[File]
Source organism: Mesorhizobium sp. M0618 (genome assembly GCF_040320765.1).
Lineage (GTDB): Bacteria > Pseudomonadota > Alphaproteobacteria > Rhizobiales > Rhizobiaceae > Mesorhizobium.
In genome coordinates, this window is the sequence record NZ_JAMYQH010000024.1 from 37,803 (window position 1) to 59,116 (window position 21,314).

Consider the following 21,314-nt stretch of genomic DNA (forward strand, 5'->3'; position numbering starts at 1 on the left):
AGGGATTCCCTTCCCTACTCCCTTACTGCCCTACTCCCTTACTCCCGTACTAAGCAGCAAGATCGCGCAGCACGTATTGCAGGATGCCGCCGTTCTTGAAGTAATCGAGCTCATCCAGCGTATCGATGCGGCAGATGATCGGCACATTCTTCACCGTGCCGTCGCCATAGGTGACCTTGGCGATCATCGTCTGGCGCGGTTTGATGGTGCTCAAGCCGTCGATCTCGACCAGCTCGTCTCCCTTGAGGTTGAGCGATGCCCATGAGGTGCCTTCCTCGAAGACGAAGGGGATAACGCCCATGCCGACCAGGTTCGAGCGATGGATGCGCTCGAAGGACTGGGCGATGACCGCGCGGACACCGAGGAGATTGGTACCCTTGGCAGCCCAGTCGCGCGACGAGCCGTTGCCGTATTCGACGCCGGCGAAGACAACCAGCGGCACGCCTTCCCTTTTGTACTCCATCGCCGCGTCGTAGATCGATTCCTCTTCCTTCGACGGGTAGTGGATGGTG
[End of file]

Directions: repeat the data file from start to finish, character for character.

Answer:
Source organism: Mesorhizobium sp. M0618 (genome assembly GCF_040320765.1).
Lineage (GTDB): Bacteria > Pseudomonadota > Alphaproteobacteria > Rhizobiales > Rhizobiaceae > Mesorhizobium.
In genome coordinates, this window is the sequence record NZ_JAMYQH010000024.1 from 37,803 (window position 1) to 59,116 (window position 21,314).

Consider the following 21,314-nt stretch of genomic DNA (forward strand, 5'->3'; position numbering starts at 1 on the left):
AGGGATTCCCTTCCCTACTCCCTTACTGCCCTACTCCCTTACTCCCGTACTAAGCAGCAAGATCGCGCAGCACGTATTGCAGGATGCCGCCGTTCTTGAAGTAATCGAGCTCATCCAGCGTATCGATGCGGCAGATGATCGGCACATTCTTCACCGTGCCGTCGCCATAGGTGACCTTGGCGATCATCGTCTGGCGCGGTTTGATGGTGCTCAAGCCGTCGATCTCGACCAGCTCGTCTCCCTTGAGGTTGAGCGATGCCCATGAGGTGCCTTCCTCGAAGACGAAGGGGATAACGCCCATGCCGACCAGGTTCGAGCGATGGATGCGCTCGAAGGACTGGGCGATGACCGCGCGGACACCGAGGAGATTGGTACCCTTGGCAGCCCAGTCGCGCGACGAGCCGTTGCCGTATTCGACGCCGGCGAAGACAACCAGCGGCACGCCTTCCCTTTTGTACTCCATCGCCGCGTCGTAGATCGATTCCTCTTCCTTCGACGGGTAGTGGATGGTG